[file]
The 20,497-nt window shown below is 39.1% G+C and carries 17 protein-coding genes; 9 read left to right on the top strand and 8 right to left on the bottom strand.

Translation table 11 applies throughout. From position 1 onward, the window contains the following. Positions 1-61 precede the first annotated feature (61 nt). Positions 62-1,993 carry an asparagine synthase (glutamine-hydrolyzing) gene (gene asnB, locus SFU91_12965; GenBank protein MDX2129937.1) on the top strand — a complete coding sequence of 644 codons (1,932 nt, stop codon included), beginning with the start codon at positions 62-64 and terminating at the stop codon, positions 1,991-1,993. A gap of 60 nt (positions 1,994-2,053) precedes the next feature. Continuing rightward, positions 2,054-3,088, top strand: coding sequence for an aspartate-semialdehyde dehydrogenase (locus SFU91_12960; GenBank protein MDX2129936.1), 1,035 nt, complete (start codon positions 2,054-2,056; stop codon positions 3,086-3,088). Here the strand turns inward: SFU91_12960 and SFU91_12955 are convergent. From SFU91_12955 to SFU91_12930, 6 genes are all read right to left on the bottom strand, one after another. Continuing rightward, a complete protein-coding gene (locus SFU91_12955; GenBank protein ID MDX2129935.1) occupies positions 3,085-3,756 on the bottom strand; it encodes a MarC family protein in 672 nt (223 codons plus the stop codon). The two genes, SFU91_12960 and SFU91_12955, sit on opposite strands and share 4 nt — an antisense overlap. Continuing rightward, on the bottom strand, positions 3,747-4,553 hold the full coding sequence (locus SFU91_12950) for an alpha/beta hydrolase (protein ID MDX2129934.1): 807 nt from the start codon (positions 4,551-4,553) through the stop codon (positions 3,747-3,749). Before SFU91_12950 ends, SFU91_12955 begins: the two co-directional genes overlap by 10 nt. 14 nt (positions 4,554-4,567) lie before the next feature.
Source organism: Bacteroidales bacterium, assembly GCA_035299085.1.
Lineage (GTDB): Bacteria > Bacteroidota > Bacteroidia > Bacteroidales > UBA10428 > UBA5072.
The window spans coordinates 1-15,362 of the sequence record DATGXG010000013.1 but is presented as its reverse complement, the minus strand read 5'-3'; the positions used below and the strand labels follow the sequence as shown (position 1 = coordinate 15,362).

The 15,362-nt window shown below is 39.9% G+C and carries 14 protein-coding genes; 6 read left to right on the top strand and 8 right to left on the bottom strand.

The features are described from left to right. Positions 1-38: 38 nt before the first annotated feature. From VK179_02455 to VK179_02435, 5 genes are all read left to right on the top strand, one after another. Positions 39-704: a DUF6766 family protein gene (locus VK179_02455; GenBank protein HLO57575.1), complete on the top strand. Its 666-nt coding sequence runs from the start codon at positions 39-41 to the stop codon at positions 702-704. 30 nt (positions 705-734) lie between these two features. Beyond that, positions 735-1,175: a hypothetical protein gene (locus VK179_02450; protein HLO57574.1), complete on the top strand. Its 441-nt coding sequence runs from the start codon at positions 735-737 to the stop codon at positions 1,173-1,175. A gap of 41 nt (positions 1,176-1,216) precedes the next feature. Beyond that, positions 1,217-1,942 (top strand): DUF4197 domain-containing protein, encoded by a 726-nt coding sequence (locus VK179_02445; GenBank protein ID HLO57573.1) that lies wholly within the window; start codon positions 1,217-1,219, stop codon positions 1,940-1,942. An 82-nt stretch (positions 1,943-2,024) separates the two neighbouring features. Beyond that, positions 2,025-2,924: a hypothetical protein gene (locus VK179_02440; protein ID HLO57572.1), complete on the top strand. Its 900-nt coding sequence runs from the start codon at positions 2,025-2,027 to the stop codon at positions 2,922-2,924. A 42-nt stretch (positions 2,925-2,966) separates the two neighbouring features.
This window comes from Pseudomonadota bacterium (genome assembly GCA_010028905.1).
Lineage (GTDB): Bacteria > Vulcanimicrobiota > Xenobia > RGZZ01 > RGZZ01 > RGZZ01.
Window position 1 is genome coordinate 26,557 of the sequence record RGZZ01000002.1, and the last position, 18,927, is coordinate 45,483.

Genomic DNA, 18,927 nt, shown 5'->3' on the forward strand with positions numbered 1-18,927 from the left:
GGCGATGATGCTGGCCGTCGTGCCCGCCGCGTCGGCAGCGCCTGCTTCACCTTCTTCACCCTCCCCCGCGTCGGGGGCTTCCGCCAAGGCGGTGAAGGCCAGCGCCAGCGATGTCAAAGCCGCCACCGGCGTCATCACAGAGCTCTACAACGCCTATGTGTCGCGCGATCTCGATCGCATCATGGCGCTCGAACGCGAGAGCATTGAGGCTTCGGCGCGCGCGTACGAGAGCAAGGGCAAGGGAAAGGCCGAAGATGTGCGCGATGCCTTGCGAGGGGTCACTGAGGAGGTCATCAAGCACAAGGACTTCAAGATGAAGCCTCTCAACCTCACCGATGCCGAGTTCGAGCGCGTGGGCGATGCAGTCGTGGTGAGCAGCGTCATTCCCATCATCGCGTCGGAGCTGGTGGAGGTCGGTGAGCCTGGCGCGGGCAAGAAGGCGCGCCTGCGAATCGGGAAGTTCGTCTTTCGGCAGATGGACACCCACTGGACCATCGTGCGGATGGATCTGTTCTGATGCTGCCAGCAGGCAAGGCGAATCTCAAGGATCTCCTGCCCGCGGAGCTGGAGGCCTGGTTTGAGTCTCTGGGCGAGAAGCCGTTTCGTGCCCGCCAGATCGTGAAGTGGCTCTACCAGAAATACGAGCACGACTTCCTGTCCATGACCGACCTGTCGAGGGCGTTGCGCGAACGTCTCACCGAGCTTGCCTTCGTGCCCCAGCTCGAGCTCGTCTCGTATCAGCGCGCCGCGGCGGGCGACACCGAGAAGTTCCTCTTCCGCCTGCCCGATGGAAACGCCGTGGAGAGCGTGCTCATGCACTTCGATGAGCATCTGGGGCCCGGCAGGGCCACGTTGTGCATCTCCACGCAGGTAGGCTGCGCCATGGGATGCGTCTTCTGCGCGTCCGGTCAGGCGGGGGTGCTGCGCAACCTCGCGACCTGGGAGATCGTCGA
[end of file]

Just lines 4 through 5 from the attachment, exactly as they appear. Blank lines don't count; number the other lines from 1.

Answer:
Lineage (GTDB): Bacteria > Bacteroidota > Bacteroidia > Bacteroidales > UBA10428 > UBA5072.
The window spans coordinates 1-15,362 of the sequence record DATGXG010000013.1 but is presented as its reverse complement, the minus strand read 5'-3'; the positions used below and the strand labels follow the sequence as shown (position 1 = coordinate 15,362).